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There is a game changing decision hanging in the balance on the state redistricting saga.
A quick recap: The state redistricting commission released maps for Senate, Assembly and Congressional districts last August. Republicans filed suit to block the Senate maps, only to be rebuffed by the state Supreme Court. A Republican support group then launched a signature drive to qualify referendum in order to block implementation of the new Senate districts. The group, called Fairness and Accountability in Redistricting (FAIR), recently filed a petition asking the court to reconsider given the fact that the group has submitted more than 711,000 signatures in order to qualify the referendum for the November general election. FAIR asked the Supreme Court to prepare for the referendum qualifying for the ballot by directing the Secretary of State to use the previous Senate district maps or combining two new Assembly districts for every Senate seat for the 2012 election. The petition also asks for a special master on redistricting.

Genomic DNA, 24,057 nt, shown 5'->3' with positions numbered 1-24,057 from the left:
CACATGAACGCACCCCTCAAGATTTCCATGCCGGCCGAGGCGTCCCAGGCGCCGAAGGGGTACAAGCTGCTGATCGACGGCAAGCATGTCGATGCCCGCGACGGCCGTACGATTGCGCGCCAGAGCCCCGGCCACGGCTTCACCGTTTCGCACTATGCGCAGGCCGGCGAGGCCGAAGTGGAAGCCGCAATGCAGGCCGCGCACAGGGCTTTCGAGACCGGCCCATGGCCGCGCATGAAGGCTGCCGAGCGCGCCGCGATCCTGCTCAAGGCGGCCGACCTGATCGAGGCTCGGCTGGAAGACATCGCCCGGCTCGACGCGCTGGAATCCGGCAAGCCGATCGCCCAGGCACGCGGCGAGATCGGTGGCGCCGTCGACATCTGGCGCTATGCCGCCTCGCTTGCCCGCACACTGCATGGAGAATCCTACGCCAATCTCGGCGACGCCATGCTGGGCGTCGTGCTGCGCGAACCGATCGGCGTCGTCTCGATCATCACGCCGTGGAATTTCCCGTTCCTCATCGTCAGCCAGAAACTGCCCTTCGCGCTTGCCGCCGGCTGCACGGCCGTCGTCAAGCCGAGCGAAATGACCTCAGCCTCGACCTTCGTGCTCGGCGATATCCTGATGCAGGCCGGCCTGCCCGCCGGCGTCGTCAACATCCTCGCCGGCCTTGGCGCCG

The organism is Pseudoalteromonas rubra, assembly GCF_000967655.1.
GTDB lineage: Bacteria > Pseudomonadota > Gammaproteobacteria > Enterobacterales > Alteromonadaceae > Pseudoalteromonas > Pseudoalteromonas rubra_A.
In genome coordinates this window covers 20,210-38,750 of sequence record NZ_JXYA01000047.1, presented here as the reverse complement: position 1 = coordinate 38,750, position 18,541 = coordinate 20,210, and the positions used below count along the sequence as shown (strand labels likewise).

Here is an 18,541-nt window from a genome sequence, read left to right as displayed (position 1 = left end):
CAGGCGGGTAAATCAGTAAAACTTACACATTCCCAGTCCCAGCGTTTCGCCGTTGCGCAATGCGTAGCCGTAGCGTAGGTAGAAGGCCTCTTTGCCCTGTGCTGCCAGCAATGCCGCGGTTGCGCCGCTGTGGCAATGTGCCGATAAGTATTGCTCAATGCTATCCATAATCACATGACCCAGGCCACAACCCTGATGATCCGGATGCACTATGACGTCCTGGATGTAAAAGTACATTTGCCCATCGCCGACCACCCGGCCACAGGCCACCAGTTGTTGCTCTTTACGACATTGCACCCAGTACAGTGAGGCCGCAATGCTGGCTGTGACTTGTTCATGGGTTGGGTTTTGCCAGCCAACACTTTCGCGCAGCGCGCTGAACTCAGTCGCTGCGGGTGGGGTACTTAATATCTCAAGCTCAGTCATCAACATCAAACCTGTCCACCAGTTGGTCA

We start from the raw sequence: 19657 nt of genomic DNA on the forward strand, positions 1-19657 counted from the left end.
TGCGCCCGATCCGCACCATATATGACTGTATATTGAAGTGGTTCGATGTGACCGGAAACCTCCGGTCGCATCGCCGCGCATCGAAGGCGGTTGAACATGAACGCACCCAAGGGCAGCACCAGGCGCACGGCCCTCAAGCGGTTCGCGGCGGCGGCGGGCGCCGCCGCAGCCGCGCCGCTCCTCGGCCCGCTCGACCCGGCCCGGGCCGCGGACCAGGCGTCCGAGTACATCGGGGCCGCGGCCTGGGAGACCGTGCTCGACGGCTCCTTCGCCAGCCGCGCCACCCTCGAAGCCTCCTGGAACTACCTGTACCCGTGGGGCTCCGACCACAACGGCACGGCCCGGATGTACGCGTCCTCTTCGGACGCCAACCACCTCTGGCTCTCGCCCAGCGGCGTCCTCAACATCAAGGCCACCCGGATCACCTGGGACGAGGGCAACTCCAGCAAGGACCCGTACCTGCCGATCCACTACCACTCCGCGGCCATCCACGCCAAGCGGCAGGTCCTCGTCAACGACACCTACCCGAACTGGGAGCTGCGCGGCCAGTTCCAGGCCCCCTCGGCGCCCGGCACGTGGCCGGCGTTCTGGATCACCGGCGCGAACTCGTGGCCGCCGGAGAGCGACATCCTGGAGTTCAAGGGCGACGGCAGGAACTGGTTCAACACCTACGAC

If the referendum to qualifies for the ballot the Supreme Court would be forced to decide which maps to use for 20 Senate elections this year – the commission's versions, the previous districts or a set of court-devised ones. Complicating the issue further, the commission's maps also are under scrutiny of the U.S. Justice Department for compliance with the Voting Rights Act, with a decision due by next week unless the department seeks more time.
As reported last week, signatures submitted in support of the referendum' did not survive a random sample test of their validity. As a result a full hand count of the signature has been ordered which is expected to take about six weeks to complete.
In arguments before the State Supreme Court this last week lawyers for Secretary of State Bowen and the citizens commission argued that if the court needs to act because the referendum is likely to qualify, it should use the commission's maps. Republican attorney Charles Bell countered that the old districts "with modification" could be used in 2012, or the court could create new Senate maps by combining the commission's 80 Assembly districts into 40 Senate districts. From the judges questioning of the parties it appears that the court expects the referendum to qualify and are poised to act but are still in a quandary as to a solution.
Meanwhile, it's still uncertain whether the Justice Department will give its approval to the commission's Senate maps, which have been criticized for diminishing Latinos' chances of electing senators.
The Supreme Court is expected to decide whether they will be taking action next week.